In a recently released report, the Annual Energy Outlook 2013 (AEO2013), the US Energy Information Administration (EIA) projected the US energy markets through 2040. Their projections only take into account the effects of policies that have already been implemented in law or final regulations. The EIA found that the growth in energy production has (more…)
With the Summer Olympics only days away, athletes are facing some of the worst air pollution in Europe. London’s NOx and Ozone concentrations have the potential to adversely affect athletes, and the huge crowds that will be attending the games. Athlete performance is likely to be impacted, and attendees with health conditions should be aware to take care to not (more…)
Secretary of the Interior Ken Salazar approved this week a major natural gas project in Utah’s Uinta Basin that could develop more than 3,600 new wells over the next decade. The project will support up to 4,300 jobs during development.
By signing the Record of Decision (ROD) for the Greater Natural Buttes Project, proposed by Anadarko Petroleum Corporation, Secretary Salazar approved up to 3,675 new gas wells in an existing gas producing area in Uintah County, Utah. The decision follows a landmark comprehensive public consultation and conservation stakeholder involvement effort that resulted in a balanced approach to energy production and environmental protection that will boost America’s energy economy.
The project encompasses approximately 163,000 acres — but will bring new surface disturbance to just five percent of that area (approximately 8,100 acres) as a result of the 1,484 well pads approved in the ROD, which would be drilled over a period of 10 years.
The ROD was signed at a ceremony at the Kern River Compressor Station in Salt Lake City. Secretary Salazar and Director Abbey were joined by BLM Utah Director Juan Palma and representatives of Anadarko, the Wilderness Society and the Southern Utah Wilderness Alliance.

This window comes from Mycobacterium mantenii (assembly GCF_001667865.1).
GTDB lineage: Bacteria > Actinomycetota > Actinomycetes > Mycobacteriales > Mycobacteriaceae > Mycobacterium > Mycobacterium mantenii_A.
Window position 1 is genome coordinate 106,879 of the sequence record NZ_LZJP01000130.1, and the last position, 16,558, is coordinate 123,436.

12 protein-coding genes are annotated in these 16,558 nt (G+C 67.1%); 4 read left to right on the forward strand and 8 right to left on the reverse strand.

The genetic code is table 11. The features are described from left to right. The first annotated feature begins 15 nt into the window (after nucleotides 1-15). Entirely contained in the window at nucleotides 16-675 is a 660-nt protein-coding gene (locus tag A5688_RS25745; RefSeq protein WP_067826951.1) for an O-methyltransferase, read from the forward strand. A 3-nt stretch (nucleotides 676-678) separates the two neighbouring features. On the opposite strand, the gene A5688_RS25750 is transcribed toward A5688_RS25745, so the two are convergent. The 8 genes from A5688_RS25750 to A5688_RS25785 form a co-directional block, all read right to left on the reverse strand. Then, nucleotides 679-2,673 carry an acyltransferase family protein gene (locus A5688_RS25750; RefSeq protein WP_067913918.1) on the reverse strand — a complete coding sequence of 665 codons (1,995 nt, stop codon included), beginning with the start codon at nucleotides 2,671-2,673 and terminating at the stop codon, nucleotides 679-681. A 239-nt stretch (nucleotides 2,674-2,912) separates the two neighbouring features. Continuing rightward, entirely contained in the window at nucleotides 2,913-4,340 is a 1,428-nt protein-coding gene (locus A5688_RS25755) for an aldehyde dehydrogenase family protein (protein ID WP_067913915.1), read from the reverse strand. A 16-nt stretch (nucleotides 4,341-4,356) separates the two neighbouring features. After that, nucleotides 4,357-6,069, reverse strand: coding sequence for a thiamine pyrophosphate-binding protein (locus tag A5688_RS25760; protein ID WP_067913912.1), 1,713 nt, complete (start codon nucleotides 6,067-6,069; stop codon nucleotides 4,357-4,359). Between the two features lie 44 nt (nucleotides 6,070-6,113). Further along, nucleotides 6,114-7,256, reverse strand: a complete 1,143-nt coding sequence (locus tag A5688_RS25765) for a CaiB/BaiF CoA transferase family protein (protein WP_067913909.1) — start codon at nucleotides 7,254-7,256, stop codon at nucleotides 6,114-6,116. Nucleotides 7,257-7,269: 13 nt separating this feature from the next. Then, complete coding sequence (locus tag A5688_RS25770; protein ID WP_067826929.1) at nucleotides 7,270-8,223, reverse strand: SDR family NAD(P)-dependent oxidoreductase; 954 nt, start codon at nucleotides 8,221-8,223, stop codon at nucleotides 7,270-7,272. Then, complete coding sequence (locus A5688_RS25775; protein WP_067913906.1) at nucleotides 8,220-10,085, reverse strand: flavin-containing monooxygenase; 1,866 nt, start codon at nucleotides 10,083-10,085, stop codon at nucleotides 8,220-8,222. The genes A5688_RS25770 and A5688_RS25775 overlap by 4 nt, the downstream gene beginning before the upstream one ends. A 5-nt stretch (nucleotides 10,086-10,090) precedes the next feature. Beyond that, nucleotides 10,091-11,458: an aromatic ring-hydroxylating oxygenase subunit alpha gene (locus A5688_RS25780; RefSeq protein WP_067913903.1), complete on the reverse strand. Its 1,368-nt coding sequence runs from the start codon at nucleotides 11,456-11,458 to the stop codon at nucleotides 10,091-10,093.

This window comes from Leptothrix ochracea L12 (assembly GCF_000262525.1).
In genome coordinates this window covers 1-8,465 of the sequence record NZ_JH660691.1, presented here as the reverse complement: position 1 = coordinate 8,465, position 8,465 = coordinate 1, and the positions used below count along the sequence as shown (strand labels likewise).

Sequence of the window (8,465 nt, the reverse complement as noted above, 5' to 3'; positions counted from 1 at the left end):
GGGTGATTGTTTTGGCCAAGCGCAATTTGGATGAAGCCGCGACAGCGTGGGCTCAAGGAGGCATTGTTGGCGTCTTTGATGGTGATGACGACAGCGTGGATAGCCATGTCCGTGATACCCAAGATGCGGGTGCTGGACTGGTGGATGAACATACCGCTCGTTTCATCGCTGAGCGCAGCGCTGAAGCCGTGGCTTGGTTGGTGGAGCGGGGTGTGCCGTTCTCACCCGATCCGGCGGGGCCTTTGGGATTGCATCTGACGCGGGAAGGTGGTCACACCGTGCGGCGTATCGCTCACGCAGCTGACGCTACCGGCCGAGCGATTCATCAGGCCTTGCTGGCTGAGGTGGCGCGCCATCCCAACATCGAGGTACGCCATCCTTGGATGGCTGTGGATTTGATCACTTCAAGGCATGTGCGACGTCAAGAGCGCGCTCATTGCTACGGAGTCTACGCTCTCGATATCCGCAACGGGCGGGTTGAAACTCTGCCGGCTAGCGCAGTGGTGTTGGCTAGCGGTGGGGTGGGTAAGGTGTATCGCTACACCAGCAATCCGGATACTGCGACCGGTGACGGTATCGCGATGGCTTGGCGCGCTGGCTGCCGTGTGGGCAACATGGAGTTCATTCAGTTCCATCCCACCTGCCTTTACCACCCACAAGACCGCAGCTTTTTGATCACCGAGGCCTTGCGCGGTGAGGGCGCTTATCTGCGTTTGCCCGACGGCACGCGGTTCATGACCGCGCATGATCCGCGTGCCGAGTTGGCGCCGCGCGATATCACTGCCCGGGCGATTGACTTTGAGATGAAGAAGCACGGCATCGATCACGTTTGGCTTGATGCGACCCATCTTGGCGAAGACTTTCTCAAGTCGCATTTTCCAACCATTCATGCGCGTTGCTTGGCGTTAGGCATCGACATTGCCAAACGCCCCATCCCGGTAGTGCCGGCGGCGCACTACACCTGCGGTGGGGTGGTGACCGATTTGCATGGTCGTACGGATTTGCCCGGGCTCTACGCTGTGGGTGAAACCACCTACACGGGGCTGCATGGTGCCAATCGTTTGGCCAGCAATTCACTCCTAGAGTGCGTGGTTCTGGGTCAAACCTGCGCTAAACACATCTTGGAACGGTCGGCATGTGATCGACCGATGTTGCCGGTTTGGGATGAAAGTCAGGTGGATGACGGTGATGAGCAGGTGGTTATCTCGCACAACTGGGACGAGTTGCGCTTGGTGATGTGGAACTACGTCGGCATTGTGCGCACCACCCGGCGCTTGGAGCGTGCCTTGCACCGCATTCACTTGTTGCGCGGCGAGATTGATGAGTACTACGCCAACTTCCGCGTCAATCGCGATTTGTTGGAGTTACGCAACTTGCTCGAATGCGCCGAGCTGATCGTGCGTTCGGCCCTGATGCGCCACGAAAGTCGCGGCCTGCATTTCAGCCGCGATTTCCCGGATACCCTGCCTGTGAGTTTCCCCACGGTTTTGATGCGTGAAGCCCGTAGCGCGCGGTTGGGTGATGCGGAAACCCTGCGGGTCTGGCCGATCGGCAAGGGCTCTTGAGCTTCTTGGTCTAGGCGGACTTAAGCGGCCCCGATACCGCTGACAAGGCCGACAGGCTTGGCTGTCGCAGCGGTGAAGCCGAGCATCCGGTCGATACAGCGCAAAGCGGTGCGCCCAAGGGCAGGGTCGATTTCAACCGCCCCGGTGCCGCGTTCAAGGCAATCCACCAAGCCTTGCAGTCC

The BLM prepared the Final Environmental Impact Statement (FEIS) or the project in coordination with the Bureau of Indian Affairs and Uintah County, which participated as formal cooperating agencies during the EIS process. The BLM also closely coordinated with the U.S. Fish and Wildlife Service and the Environmental Protection Agency to ensure their concerns were addressed.
As a result of a collaborative process among federal, state, local and tribal governments, Anadarko and the Utah conservation community, the project will implement best management practices in the project area to safeguard air quality and protect crucial big game winter range, sage-grouse and sage-grouse habitat, sensitive soils, visual effects and recreational use.
Article by Roger Greenway, appearing courtesy Environmental News Network.
Advanced control technologies hold perhaps the greatest potential in the wind energy industry for improvements in individual turbine and entire wind farm efficiency. Using sophisticated, nimble controllers built on innovative principles could be the key to making wind more profitable, even in light of falling government subsidies and research support. (more…)
From devastating outbreaks of white nose syndrome to large numbers of bat deaths caused by collision and dramatic changes in air pressure, the health of bat populations has emerged as a major issue for wind farm developers and operators. And while a range of solutions including specialized radar systems and purple wind turbines have been proposed and (more…)
Renewable sources of energy provided a greater share of U.S. domestic energy production than nuclear during the first nine months of 2011, according to a new report by the U.S. Energy Information Administration (EIA).
The U.S. Department of Energy’s Solar Decathlon began last week with an impressive display of energy saving homes on the National Mall in Washington D.C. This unique, biennial program – which runs through October 2, 2011 – challenges collegiate teams from around the world to design, build and operate solar- (more…)
Solar power could be harvested more efficiently and transported over longer distances using tiny molecular circuits based on quantum mechanics, according to research inspired by new insights into natural photosynthesis. Incorporating the latest research into how plants, algae and some bacteria use quantum (more…)